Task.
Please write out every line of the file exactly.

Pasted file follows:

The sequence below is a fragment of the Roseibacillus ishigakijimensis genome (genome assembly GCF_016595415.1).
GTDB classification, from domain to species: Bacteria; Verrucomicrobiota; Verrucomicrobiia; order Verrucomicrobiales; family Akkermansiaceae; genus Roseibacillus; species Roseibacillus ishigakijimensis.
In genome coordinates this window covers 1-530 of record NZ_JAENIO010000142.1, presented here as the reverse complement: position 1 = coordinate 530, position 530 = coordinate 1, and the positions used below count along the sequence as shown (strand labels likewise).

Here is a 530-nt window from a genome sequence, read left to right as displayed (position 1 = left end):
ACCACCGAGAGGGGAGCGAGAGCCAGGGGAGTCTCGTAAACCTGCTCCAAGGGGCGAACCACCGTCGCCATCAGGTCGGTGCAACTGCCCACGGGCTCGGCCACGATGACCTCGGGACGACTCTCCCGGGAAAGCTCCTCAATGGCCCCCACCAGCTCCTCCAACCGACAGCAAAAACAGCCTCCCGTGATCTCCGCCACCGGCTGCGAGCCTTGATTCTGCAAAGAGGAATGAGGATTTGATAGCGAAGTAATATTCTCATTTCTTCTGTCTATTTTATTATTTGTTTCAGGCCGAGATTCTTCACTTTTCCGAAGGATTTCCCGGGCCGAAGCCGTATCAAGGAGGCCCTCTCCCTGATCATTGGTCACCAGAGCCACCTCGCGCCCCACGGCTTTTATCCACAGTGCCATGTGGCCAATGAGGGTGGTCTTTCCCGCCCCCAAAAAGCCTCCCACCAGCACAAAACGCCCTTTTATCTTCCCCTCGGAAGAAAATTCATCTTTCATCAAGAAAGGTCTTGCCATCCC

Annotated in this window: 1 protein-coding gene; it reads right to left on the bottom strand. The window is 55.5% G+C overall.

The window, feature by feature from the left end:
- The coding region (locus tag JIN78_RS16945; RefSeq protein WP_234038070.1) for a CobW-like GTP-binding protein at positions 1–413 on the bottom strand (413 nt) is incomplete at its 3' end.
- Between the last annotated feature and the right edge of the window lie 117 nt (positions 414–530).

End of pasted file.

The sequence below is a fragment of the Roseibacillus ishigakijimensis genome (genome assembly GCF_016595415.1).
GTDB classification, from domain to species: Bacteria; Verrucomicrobiota; Verrucomicrobiia; order Verrucomicrobiales; family Akkermansiaceae; genus Roseibacillus; species Roseibacillus ishigakijimensis.
In genome coordinates this window covers 1-530 of record NZ_JAENIO010000142.1, presented here as the reverse complement: position 1 = coordinate 530, position 530 = coordinate 1, and the positions used below count along the sequence as shown (strand labels likewise).

Here is a 530-nt window from a genome sequence, read left to right as displayed (position 1 = left end):
ACCACCGAGAGGGGAGCGAGAGCCAGGGGAGTCTCGTAAACCTGCTCCAAGGGGCGAACCACCGTCGCCATCAGGTCGGTGCAACTGCCCACGGGCTCGGCCACGATGACCTCGGGACGACTCTCCCGGGAAAGCTCCTCAATGGCCCCCACCAGCTCCTCCAACCGACAGCAAAAACAGCCTCCCGTGATCTCCGCCACCGGCTGCGAGCCTTGATTCTGCAAAGAGGAATGAGGATTTGATAGCGAAGTAATATTCTCATTTCTTCTGTCTATTTTATTATTTGTTTCAGGCCGAGATTCTTCACTTTTCCGAAGGATTTCCCGGGCCGAAGCCGTATCAAGGAGGCCCTCTCCCTGATCATTGGTCACCAGAGCCACCTCGCGCCCCACGGCTTTTATCCACAGTGCCATGTGGCCAATGAGGGTGGTCTTTCCCGCCCCCAAAAAGCCTCCCACCAGCACAAAACGCCCTTTTATCTTCCCCTCGGAAGAAAATTCATCTTTCATCAAGAAAGGTCTTGCCATCCC

Annotated in this window: 1 protein-coding gene; it reads right to left on the bottom strand. The window is 55.5% G+C overall.

The window, feature by feature from the left end:
- The coding region (locus tag JIN78_RS16945; RefSeq protein WP_234038070.1) for a CobW-like GTP-binding protein at positions 1–413 on the bottom strand (413 nt) is incomplete at its 3' end.
- Between the last annotated feature and the right edge of the window lie 117 nt (positions 414–530).